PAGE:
The main features of the Kirtimukha are depicted as having a demonic mask of great ferocity with protruding eyeballs, stout horns, and a gaping maw with prominent fangs or canine teeth and the tongue protruding out. Kirtimukha is depicted as issuing garlands or festoons from the mouth. Festoon is a decorative chain of flowers, ribbons, etc, suspended in loops as in garland. In Buddhist mythology the mouth of Keertimukha is depicted as clutching the wheel of samsara-depicting the impermanence of the life.
Kirtimukhas often appear above archways, dormer windows and gates, of the religious places. Kirtimukha is also the main feature in the cloth door hanging in the Buddhist temples called as a toran. The Tibitan Buddhist traditional banners and hangings that adore temples and shrine rooms are intricately embroidered with Kirtimukha. Most of the Buddhists regards Kirtimukha as a magical power that wards off evil spirits and hence an auspicious motif.
The story of Kitimukha
Jalandara was a powerful Asura king and he conquered all the three worlds. Lord Shiva’s marriage with Parvathi was to take place at that time. The proud Jalandara sends a word with his messenger Rahu,that Shiva should leave Parvathi alone since he plans to marry Parvathi as he is the right person for her hand. Lord Shiva becomes so angry that a dreadful being shoots out from his third eye.The dreadful being rushed ahead to eat away Rahu.Rahu pleads mercy with Lord Shiva and then Lord Shiva commands the dreadful being to leave alone Rahu.But the Dreadful being was so hungry and asks Shiva to give it food to eat.Shiva commands the being to eat its own body flesh and satiate its hunger.The being eats its own body starting from the tail leaving its own face.Pleased with the behavior of the dreadful being since it saved his honor by not eating Rahu for whom he has given protection,he blesses the face that hence forth it will be known as Kirtimukha and will decorate the gate ways of the temples.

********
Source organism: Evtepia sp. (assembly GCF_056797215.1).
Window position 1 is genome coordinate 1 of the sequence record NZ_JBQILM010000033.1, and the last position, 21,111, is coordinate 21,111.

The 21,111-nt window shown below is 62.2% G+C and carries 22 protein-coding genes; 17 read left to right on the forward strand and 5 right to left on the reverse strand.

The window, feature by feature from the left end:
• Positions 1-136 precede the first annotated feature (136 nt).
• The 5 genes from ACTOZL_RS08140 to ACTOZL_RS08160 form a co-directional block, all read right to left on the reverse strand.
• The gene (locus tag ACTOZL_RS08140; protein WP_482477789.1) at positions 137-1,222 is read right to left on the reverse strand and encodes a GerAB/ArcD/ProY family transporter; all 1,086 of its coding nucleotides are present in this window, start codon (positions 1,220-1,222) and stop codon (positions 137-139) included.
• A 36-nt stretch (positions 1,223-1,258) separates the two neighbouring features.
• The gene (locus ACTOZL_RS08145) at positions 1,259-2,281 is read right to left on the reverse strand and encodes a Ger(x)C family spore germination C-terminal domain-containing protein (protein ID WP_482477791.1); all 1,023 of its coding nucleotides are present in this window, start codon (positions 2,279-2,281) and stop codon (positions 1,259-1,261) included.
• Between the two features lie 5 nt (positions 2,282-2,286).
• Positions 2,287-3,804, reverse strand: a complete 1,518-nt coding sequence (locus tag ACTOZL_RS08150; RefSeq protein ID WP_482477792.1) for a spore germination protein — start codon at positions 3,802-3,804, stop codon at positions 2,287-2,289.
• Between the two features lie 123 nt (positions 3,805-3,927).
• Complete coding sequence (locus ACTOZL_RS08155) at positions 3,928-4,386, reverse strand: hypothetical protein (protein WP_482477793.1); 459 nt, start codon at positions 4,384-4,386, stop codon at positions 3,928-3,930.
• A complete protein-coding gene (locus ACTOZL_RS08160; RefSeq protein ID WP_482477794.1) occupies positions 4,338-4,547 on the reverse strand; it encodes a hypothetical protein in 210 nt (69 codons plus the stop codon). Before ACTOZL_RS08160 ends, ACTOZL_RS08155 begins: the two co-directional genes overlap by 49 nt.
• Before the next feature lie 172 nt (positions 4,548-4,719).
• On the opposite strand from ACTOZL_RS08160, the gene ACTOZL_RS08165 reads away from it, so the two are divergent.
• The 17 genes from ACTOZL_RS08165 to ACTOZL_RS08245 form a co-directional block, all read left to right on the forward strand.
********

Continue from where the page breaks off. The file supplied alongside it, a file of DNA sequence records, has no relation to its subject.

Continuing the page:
The story behind why it is called Mystical vessel.
I have enquired with Mr. Y. Krishnamurthy, known as YK, as to how he collected this wonderful piece. He said when he was in Madras (now Chennai) in the year 1983,he saw an advertisement in Hindu newspaper that a family was shifting to USA and their household items were for sale. Immediately after he saw the ad, Mr. YK rushed to the address given and he surveyed all the items they have for sale. This copper vessel immediately attracted his attention and he fell in love at the first sight. He said, he does not know what for it is used and he does not know the meaning and the significance of the mythological embellishments on the copper vessel. The beautifully shaped copper vessel with the unknown magical motifs had casted a spell on him and the mystical charm of the vessel pulled him to buy the vessel. From then on words the vessel is referred to as mystical vessel.
The vessel is there with Mr. YK since last 33 years, but he does not know since how long the previous owners had it with them. He was told that the mystical copper vessel is from Tibet.
Antiquity and Mystical copper vessel
This particular item may not have been a household item as it looks grand, mystic and holds some kind of religious significance. It is definitely an antique masterpiece handed down over the years that has been successfully screaming the Buddhist culture.This mystical vessel is placed prominently in the hall of Mr. YK’s house and is a head turner.
It is not surprising to find statues and idols made of copper being worshiped by the Hindus and Buddhists all over the world. We have seen different types of idols, tools and utensils made of copper used as household items or items holding religious significance throughout the history. Copper utensils and vessels were widely used in the past, however, the trend is in a declining mode as people have changed with changing times and are getting used to using stuff made up of cheap plastic. Copper utensils and vessels are regarded as one of the finest items showcasing the culture and heritage of a particular era or a country.
The best thing about antiques is it always comes with a story that enlightens us with history, value, morals and culture. So this vessel is one of them. If you have any insights about this vessel, feel free to share the same with us. We would be glad to hear more about this vessel.